I need to import a certificate file to Trusted Root Certification Authorities store, to get rid of an SSL warning when visiting my local website. The way I currently do it is lengthy: use Google Chrome → Settings → Advanced → Privacy and security → Manage certificates → Trusted Root Certification Authorities → Import...

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It looks like some sort of Windows snap-in rather than a custom window of Chrome. This is dumb to do all these steps just to import a 1KiB certificate file. Can I do it on PowerShell, so that this action can be automated via script? Or at least how can I open the above window without Google Chrome?

1 Answer 1


If you are on a current version of Windows, you can use PowerShell cmdlets:

Import-Certificate -FilePath "C:\CA-PublicKey.Cer" -CertStoreLocation Cert:\LocalMachine\Root

otherwise use certutil:

certutil.exe -addstore root c:\capublickey.cer
  • Haven't test certutil.exe, but Import-Certificate works. Btw, what is the difference between cert:\CurrentUser\Root and Cert:\LocalMachine\Root? I am not familiar with Windows shell scripting.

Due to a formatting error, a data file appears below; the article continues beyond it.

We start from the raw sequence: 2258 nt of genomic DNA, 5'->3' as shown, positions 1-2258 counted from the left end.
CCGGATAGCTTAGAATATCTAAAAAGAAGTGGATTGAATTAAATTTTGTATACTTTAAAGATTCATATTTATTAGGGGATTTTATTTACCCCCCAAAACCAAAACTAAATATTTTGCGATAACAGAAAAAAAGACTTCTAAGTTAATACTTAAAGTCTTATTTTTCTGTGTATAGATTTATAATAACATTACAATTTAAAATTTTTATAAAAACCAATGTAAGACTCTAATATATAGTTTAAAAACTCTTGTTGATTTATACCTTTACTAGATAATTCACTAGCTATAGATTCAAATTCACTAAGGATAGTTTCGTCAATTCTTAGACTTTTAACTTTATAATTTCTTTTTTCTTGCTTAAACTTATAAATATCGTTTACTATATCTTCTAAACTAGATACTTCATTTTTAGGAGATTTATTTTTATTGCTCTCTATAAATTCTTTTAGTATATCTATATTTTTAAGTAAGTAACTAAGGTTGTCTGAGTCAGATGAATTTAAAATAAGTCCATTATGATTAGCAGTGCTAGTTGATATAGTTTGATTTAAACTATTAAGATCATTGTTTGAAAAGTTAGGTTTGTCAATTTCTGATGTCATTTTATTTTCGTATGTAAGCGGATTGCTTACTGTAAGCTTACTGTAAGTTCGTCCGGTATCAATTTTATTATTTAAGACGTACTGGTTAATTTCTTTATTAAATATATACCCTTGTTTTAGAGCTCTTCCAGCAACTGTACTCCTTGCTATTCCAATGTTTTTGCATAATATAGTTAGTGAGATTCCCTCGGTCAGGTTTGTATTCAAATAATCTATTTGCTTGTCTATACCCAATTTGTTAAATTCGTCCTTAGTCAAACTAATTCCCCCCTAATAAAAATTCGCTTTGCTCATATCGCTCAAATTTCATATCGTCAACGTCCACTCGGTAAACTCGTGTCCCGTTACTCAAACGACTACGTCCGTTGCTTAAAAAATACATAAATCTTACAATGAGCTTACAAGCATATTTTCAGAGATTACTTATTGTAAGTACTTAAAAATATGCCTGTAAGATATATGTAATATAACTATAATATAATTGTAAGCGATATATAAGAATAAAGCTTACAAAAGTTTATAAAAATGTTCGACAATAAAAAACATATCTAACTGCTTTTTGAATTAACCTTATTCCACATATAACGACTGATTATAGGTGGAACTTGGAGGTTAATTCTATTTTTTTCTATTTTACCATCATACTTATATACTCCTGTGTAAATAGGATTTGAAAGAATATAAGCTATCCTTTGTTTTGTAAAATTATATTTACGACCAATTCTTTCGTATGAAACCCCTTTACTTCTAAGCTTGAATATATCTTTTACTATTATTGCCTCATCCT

– Livy
    Dec 2, 2019 at 11:14
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    @Livy - as the names suggest CurrentUser is the certificate store only for the currently logged-on user, LocalMachine is computer-wide, and those certificates can be used by all users. Dec 2, 2019 at 16:28
  • So that's why I can no longer use the Certificates window above to remove it, as it requires administrative permission. I think I will add it to cert:\CurrentUser\Root next time.
    – Livy
    Dec 2, 2019 at 18:53
  • @Livy because these are two different stores. The same utility can be used - in principle - to interact with the certificate store, but certmgr.msc is hardwired to the "current user" trust store. If you want any of the others, use mmc.exe and add the appropriate snap-in wired to an alternative trust store. Feb 26, 2020 at 15:44
  • 1
    how can I use certutil.exe to add a certificate available in a URL? Aug 19, 2020 at 21:53

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